Montessori education seeks to foster autonomous, competent, responsible, adaptive citizens who are lifelong learners and problem solvers. Montessori provides an environment and method that encourage internal self-discipline. The child actively participates in learning. The Montessori certified teacher is the facilitator, responsible for creating the learning environment, setting work expectations with each student, and providing individual and group instruction. Students move about the classroom, choosing mentally appropriate, hands-on teaching materials with which to work and replace them when finished. They also learn through productive interaction and activities with peers and the teacher. The teacher assesses each student regularly and ensures the student works with materials in all disciplines.

How about socialisation and group work?

Socialization is very much a part of the Montessori method. In the classroom you’ll notice children interacting continuously, choosing to work on projects together, and older children helping younger ones. Each day there is some group activity and outside play.

What is your teacher/children ratio?
2½ – 3 year old is 1:8
4 year old is 1:10
5 year old is 1:15
Pre-K is 1:15 
Do you provide snacks during the day?
Yes, we provide morning and afternoon snacks. 
What is the best age to enrol a child to Montessori school?

Maria Montessori outlined various periods of “sensitivity.” During these times, a child is capable of and interested in learning specific concepts. At age 2 ½ to 3 ½, a special sense of order, concentration, coordination, and independence begins to emerge. This time is ideal to enroll a child in a Montessori preschool as he is at the perfect period build a strong foundation for future learning. 

How would my child transition to another “regular” school?

Montessori children are unusually adaptable. They have learned to work independently and in group. Since they’ve been encouraged to make decisions from an early age, these children are problem-solvers who can make appropriate choices and manage their time well. Encouraged to exchange ideas and discuss their work freely with others, such students’ good communication skills ease the way in new settings. Research has shown that the best predictor of future success is a positive sense of self-esteem. Montessori programs based on self-directed, noncompetitive activities, help children develop strong self-images and the confidence to face challenges and change with optimism. After transitioning from a public Montessori elementary program to a traditional middle school, research has shown Montessori students rank high in the following areas using basic skills; being responsible; showing enthusiasm for class topics; following directions; turning in work on time; listening attentively; asking provocative questions; and adapting to new situations. {slide=How do Montessori children adjust to public school?} 7. How do Montessori children adjust to public school? Children who have been in a Montessori environment are generally very flexible and adjust quite easily to the public school situation. They generally spend their time in productive ways because of their self-direction and positive attitude toward learning. Montessori children are quite adaptable since they have learned to work on their own without constant supervision.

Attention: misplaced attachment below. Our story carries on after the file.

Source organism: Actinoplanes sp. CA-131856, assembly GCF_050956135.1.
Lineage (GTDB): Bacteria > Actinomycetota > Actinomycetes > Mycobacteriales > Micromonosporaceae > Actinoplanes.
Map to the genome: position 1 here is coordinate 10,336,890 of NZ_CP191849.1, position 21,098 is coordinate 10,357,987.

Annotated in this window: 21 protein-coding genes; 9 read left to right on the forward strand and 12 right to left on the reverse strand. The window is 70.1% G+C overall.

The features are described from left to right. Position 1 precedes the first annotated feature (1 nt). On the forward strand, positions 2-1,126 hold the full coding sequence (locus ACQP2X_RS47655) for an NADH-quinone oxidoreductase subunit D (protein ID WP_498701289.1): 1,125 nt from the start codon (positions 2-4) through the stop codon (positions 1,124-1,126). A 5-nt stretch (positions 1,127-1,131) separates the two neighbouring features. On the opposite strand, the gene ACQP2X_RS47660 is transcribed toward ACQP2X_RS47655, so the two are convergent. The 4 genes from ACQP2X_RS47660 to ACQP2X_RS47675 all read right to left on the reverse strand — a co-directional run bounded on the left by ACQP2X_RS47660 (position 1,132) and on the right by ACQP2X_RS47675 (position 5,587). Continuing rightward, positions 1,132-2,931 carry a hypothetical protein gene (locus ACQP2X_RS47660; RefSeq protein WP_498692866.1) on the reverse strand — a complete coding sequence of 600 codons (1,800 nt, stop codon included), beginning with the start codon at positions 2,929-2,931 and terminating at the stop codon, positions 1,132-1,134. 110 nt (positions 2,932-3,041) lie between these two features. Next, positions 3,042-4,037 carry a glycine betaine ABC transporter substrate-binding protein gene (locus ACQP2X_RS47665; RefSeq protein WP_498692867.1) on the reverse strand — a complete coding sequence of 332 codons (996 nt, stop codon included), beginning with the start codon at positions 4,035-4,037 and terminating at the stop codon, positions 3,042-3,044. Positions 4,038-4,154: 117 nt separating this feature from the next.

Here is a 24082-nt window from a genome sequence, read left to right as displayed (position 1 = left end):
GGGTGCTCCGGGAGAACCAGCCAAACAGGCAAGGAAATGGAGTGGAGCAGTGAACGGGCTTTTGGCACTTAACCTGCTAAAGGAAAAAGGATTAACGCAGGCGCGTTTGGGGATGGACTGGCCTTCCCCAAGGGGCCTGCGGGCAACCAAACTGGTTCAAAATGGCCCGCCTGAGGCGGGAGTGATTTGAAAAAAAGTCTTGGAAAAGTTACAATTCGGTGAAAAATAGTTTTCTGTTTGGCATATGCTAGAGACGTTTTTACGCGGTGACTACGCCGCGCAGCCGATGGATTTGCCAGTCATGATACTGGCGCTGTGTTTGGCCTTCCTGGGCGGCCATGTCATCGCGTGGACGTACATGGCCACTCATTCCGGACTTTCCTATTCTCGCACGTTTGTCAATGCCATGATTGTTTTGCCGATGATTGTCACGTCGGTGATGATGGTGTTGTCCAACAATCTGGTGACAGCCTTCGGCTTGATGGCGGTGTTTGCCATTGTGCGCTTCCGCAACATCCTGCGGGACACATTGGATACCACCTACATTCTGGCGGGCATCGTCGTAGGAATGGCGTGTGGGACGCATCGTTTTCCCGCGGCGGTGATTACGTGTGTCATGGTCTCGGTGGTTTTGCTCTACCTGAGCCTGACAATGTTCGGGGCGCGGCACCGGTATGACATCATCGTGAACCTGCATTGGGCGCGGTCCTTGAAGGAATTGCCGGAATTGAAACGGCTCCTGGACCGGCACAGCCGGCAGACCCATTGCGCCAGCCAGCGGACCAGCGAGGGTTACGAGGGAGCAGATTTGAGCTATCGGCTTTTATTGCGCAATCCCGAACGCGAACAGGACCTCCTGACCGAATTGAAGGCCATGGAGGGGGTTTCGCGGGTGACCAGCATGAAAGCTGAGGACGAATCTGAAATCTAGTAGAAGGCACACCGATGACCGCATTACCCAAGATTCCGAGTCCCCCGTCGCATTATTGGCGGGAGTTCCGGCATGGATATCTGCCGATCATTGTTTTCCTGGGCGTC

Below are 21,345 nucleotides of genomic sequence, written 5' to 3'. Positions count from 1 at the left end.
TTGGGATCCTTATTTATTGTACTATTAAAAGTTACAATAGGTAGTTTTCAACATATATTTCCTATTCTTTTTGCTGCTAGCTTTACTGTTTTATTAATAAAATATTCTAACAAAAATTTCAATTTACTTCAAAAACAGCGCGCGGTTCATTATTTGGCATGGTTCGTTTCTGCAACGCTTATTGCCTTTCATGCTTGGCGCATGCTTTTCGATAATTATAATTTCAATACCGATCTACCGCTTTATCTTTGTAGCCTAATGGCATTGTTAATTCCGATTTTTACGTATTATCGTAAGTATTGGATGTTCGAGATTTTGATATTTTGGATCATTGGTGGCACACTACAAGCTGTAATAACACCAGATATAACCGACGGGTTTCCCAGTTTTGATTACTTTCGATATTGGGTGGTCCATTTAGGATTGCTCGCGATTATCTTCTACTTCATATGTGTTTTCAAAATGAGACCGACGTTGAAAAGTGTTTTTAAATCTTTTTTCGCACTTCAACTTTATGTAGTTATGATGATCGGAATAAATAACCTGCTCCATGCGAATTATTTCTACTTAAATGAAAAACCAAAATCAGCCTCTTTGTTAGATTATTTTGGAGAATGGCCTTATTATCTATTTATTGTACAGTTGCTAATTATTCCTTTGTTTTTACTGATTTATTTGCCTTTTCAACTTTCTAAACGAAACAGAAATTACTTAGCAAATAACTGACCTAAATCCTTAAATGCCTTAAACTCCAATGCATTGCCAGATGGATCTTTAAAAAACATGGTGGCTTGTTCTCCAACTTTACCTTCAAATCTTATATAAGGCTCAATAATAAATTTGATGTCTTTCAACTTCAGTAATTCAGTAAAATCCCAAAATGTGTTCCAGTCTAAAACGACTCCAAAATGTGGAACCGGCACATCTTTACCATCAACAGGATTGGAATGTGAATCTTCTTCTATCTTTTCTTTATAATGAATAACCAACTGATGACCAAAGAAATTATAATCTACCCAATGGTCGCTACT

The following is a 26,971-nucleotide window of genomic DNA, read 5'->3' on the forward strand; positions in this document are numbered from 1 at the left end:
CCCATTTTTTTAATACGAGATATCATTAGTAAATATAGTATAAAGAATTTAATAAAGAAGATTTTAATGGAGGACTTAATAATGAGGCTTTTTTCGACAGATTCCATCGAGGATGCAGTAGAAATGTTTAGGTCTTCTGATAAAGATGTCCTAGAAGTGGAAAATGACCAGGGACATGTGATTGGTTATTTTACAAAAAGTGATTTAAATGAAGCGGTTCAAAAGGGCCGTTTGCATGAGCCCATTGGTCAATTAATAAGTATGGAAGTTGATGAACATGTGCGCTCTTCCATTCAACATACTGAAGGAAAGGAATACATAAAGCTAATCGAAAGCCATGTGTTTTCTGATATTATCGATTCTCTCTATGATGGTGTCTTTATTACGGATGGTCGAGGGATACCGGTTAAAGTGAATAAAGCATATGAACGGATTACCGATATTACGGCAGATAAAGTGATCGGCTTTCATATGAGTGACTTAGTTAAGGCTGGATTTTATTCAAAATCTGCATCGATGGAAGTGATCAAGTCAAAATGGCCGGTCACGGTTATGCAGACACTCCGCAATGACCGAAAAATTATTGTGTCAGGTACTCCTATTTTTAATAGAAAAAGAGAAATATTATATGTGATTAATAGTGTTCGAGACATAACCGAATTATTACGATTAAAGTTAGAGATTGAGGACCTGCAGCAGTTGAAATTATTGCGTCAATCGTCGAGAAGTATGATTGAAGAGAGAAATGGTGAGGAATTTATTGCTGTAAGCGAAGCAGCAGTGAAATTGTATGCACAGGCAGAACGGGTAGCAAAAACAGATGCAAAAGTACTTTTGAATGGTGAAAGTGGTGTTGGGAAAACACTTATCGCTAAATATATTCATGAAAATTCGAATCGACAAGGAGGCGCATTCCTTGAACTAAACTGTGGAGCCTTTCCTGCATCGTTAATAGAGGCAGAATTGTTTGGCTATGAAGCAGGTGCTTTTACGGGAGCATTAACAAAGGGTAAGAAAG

More questions? Please feel free to get in touch with us.

Contact Us




03 - 8736 8277 / 012 - 223 6176


Lot 633, No 1A ,Jalan Senyum Matahari, Country Heights, 43000 Kajang Selangor Malaysia. 

12 + 8 =